Can Riots be Democratic? On the Fight for Recognition via Violent Means
In: Itinerari, 2021
This essay seeks to examine D’Arcy’s notion of sound militancy to discern whether this term can be fruitfully applied to establishing rioting (riots) as a democratic form of resistance to injustice or negligence. The first part of the essay provides an account of Frazer and Hutchings’ critique of political violence, a critique that perceives violence (used in politics or for political aims) as never being justifiable. In opposition to this position, the second part of the essay posits, through both theoretical (Marcuse, Celikates) and practical (Soei, Sutterlüty) references, the case for an understanding of political violence (riots) as justifiable or defensible in certain circumstances – those that adhere to D’Arcy’s concept of sound militancy and seek to address a particular and present grievance. In conclusion, the essay suggests that (Hegelian) recognition provides an account of why marginalizing seems so pervasive in contemporary Western societies.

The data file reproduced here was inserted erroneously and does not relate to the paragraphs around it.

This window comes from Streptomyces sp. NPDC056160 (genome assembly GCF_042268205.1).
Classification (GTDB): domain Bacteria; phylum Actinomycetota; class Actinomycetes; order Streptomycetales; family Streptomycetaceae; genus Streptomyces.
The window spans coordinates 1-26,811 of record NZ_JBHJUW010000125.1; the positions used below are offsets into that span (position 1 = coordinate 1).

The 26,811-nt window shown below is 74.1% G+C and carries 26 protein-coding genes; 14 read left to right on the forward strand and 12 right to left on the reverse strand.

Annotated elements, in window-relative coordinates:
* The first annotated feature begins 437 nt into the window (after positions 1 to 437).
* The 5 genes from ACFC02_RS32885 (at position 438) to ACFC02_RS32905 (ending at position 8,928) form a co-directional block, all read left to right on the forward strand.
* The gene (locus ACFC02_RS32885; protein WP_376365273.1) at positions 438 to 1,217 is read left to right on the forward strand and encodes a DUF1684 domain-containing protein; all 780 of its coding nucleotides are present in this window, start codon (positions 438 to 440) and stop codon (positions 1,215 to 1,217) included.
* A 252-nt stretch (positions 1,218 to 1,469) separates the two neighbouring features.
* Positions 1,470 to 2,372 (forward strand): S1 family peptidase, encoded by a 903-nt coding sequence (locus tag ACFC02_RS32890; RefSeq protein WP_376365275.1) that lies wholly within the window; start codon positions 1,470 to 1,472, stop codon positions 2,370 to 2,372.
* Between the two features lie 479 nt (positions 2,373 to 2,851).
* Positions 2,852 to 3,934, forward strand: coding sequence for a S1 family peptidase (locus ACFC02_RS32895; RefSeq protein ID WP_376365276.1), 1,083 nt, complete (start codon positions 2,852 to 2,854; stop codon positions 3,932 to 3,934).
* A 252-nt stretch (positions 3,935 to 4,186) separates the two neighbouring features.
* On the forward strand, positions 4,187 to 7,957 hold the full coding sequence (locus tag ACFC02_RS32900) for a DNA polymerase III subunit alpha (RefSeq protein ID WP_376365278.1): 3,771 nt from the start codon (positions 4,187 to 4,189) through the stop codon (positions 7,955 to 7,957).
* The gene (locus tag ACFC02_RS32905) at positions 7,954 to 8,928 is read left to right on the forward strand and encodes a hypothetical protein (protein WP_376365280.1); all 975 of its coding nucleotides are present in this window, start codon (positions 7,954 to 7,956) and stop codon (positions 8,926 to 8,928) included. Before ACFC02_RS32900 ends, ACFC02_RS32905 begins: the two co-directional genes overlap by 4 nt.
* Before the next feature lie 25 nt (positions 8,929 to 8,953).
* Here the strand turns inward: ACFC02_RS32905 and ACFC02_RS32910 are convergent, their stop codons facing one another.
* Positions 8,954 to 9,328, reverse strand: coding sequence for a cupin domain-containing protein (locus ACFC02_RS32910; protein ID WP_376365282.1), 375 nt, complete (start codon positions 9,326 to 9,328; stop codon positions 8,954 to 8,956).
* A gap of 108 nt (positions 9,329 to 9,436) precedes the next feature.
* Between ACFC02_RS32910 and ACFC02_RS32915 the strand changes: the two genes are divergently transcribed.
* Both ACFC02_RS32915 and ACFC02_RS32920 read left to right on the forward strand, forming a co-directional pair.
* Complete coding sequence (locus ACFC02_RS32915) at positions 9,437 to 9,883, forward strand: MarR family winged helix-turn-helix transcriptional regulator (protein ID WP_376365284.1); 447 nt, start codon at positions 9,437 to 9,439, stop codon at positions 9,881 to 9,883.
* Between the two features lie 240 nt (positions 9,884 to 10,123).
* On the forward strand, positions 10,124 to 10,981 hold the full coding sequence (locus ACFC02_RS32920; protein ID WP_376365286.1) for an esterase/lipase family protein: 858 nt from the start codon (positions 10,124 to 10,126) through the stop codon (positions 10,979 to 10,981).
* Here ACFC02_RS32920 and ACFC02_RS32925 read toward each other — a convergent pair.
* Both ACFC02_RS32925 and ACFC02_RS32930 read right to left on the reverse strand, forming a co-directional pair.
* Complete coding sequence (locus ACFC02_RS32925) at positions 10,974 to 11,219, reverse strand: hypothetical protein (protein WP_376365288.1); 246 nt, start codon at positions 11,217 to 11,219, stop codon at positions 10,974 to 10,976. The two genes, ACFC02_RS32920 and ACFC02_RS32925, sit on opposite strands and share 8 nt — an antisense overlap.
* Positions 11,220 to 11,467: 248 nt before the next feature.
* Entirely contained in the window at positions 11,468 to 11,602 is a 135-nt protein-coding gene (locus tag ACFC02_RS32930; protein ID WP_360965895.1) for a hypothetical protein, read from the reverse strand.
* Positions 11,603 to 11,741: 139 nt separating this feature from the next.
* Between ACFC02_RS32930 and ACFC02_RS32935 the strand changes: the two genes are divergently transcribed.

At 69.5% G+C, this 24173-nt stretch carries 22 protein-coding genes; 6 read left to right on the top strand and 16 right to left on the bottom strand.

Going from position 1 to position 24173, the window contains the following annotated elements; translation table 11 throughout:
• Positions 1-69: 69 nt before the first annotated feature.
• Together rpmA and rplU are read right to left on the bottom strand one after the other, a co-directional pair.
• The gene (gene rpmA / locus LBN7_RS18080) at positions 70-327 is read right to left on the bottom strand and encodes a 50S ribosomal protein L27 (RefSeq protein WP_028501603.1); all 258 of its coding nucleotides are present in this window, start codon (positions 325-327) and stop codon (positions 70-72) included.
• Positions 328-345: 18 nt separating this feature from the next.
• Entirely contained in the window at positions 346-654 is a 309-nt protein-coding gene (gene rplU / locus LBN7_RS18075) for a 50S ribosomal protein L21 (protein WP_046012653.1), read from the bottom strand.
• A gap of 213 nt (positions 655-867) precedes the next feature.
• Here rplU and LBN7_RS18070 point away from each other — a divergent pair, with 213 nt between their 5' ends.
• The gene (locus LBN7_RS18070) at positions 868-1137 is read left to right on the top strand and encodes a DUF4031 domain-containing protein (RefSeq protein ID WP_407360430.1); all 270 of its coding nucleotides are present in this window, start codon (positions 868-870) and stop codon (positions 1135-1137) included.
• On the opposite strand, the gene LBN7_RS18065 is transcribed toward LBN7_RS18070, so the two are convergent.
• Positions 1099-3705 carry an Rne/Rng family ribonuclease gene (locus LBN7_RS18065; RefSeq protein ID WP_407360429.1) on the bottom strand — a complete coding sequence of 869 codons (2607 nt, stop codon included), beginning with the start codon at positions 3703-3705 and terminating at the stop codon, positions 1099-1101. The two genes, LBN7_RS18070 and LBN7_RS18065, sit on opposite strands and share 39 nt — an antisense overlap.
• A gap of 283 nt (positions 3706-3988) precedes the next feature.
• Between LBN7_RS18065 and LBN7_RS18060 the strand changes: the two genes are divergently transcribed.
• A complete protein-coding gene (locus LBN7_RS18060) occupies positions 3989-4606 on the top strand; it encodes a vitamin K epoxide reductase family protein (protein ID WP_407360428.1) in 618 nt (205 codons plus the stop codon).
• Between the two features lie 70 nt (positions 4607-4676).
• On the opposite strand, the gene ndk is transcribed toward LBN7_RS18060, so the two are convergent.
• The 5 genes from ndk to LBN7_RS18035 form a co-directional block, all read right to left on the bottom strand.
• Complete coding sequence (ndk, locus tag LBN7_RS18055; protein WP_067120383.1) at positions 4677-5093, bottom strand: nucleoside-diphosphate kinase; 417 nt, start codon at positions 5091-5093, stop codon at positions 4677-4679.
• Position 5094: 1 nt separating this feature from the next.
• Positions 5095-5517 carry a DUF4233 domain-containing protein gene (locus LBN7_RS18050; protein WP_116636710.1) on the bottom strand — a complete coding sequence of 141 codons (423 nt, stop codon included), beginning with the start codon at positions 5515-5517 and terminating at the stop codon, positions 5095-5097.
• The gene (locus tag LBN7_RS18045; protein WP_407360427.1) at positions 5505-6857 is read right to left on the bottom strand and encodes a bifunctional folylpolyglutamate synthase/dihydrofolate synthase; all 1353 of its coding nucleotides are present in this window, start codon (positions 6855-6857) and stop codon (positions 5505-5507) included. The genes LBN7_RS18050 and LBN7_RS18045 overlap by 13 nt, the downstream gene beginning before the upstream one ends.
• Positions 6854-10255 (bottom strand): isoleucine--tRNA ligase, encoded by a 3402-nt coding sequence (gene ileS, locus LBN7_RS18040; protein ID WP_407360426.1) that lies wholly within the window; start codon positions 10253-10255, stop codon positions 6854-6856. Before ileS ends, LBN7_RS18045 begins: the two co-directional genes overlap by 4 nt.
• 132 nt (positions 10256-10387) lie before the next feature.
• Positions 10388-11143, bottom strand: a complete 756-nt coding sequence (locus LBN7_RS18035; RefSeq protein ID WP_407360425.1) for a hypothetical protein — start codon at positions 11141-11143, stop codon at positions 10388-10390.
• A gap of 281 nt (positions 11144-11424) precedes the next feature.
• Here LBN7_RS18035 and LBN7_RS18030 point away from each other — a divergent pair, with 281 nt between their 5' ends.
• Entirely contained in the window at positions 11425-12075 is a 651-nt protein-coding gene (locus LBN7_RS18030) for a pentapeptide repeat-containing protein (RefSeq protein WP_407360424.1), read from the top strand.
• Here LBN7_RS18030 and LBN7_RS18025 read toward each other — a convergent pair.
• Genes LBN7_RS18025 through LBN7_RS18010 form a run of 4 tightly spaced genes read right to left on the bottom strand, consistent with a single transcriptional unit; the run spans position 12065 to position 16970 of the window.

Keywords: Democracy, Grievance, Recognition, Riot, Violence.